Equality and Diversity – a Recruitment No-Brainer


Published 2nd May 2019

A small, UK-based, independent diet-food company recently felt the wrath of the Twitterverse by selling a salad box entitled the “Thigh Gap Salad”. The owners and marketeers were rightly called out over their decision to pander to this misogynistic and, for the majority of women, unattainable standard of so-called beauty, and the product was swiftly withdrawn, but this incident also brings up an interesting question to do with equality and diversity in the workplace – would this ridiculous and damaging term have been used to name a salad if there had been a woman on the marketing team?

Conversations on equality and diversity have rightly been at the forefront of business policy-making for many years, but incidents like the one above give rise to the idea that an equality and diversity protocol isn’t just a nice thing to have, it makes excellent business sense. Many blushes and thousands of ££ could have been saved if a woman had been in that room to point out the massive misstep they were about to make.

In terms of recruitment, diversity is absolutely key. Companies with a homogeneous workforce cannot hope to grasp the mindset of a diverse customer base, understand and compete effectively with their competitors, or take advantage of the huge pool of talent out there. Recruiting from a range of backgrounds, ethnicities, genders, maturity, religions, cultures, abilities and sexual orientation enriches a workforce and creates an environment where discussion is encouraged, tolerance is prioritised and everyone has a voice. It demonstrates that a company has a modern, forward-thinking point of view, and gives it’s customers confidence and reassurance that they are spending their money wisely.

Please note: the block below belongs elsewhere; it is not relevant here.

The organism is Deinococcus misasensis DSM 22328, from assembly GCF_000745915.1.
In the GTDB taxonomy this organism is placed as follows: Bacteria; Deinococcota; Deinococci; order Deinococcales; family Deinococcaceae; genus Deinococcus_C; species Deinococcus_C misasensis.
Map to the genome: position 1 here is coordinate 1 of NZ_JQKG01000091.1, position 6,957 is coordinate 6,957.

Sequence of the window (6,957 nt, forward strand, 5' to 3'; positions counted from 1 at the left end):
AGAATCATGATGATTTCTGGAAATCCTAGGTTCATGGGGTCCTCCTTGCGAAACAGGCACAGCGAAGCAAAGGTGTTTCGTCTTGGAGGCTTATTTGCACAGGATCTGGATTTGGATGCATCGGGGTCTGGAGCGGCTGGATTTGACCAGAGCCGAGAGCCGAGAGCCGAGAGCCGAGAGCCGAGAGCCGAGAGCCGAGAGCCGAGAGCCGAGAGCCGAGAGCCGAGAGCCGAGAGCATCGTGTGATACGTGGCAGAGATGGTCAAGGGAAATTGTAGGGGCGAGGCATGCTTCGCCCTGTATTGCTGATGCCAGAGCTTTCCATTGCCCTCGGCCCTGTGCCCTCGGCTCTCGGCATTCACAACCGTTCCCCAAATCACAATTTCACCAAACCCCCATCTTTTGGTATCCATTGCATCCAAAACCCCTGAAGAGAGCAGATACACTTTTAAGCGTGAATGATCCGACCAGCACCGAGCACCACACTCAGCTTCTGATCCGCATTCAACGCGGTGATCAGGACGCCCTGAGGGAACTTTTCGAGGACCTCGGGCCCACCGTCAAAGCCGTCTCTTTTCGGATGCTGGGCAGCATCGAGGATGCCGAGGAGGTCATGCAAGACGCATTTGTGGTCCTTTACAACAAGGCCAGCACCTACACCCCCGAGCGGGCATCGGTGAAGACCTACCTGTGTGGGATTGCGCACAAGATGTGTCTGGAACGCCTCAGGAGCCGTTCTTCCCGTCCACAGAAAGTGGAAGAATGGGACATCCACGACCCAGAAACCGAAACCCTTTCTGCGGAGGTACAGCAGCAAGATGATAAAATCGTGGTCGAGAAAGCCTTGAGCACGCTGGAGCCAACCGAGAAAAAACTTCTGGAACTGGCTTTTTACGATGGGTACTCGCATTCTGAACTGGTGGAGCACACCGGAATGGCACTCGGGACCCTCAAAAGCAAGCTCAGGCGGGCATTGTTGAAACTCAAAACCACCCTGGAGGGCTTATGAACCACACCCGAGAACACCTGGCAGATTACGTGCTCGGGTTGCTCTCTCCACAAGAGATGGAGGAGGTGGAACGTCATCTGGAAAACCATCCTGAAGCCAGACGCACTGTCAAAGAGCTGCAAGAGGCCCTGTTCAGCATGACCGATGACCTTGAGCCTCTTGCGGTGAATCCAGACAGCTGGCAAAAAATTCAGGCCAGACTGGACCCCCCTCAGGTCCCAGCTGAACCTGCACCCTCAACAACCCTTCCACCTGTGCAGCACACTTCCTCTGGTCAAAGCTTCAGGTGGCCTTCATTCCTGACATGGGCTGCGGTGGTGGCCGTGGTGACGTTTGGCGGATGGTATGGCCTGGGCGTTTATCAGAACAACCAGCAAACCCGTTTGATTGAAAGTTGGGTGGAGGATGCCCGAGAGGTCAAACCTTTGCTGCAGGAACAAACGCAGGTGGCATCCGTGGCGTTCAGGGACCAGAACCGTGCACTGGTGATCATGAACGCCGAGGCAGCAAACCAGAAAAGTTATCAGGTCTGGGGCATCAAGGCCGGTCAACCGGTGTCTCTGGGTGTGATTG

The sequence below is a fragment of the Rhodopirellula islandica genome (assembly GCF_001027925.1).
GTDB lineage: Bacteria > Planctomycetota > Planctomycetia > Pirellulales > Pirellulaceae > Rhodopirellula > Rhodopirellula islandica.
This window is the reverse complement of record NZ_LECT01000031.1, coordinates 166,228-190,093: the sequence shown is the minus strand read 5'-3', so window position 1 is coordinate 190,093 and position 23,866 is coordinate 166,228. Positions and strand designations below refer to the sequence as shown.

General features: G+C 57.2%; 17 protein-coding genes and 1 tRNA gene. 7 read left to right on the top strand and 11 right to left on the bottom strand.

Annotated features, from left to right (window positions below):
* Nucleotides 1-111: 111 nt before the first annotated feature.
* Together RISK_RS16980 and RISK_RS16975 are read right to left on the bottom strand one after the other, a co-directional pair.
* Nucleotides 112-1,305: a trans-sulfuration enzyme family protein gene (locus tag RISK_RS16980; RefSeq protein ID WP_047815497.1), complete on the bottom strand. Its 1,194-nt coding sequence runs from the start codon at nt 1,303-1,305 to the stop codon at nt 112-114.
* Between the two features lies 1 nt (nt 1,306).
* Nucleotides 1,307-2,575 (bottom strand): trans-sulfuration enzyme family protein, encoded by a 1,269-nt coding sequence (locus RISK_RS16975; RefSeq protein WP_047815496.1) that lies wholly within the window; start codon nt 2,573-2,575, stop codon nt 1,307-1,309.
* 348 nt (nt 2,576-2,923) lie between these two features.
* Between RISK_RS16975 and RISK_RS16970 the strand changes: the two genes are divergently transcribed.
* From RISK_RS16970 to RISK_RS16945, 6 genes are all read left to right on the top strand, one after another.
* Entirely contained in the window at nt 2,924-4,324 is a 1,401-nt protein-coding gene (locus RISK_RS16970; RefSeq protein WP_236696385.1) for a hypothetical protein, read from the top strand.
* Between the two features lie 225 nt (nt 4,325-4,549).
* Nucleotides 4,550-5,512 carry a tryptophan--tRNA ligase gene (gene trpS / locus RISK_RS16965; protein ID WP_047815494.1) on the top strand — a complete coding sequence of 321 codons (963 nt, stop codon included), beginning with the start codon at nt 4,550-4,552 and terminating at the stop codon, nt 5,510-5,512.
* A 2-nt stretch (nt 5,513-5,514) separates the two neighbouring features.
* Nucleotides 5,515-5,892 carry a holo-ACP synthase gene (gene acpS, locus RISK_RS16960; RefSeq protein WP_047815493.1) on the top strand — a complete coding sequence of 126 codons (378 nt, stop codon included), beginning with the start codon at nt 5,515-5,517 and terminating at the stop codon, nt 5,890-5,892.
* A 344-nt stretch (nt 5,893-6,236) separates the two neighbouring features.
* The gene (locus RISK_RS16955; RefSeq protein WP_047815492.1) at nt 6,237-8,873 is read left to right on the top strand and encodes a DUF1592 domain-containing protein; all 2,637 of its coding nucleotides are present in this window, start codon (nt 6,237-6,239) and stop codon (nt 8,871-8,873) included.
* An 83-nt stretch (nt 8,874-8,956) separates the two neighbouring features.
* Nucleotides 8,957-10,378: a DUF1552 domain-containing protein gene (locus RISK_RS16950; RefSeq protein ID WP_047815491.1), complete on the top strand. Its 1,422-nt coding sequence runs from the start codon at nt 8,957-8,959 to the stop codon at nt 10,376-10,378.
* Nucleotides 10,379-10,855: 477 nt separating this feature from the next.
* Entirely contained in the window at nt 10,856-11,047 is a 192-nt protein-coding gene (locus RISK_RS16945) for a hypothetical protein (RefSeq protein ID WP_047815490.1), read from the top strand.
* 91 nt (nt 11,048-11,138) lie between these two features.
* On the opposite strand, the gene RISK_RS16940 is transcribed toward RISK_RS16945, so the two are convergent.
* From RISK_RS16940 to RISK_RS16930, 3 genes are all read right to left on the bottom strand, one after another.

Another gap worthy of discussion here is the pay-gap. Companies over a certain size are now required to publish the gap in pay between male and female employees, along with their plan for redressing the balance. For a potential employee this information can be extremely telling about the kind of company they are thinking of joining. The gender pay-gap is a deep rooted issue that’s not going to be solved overnight, but if a company has a decent plan in place for encouraging more woman into higher level positions (with flexible working options, decent maternity arrangements, positive role models, coaching and mentoring etc.) then a candidate will feel reassured that they are at least moving in the right direction.

So, open-mindedness when it comes to diversity in recruitment could really be the difference between business success and failure. And isn’t that a more interesting discussion topic than the size of women’s thighs?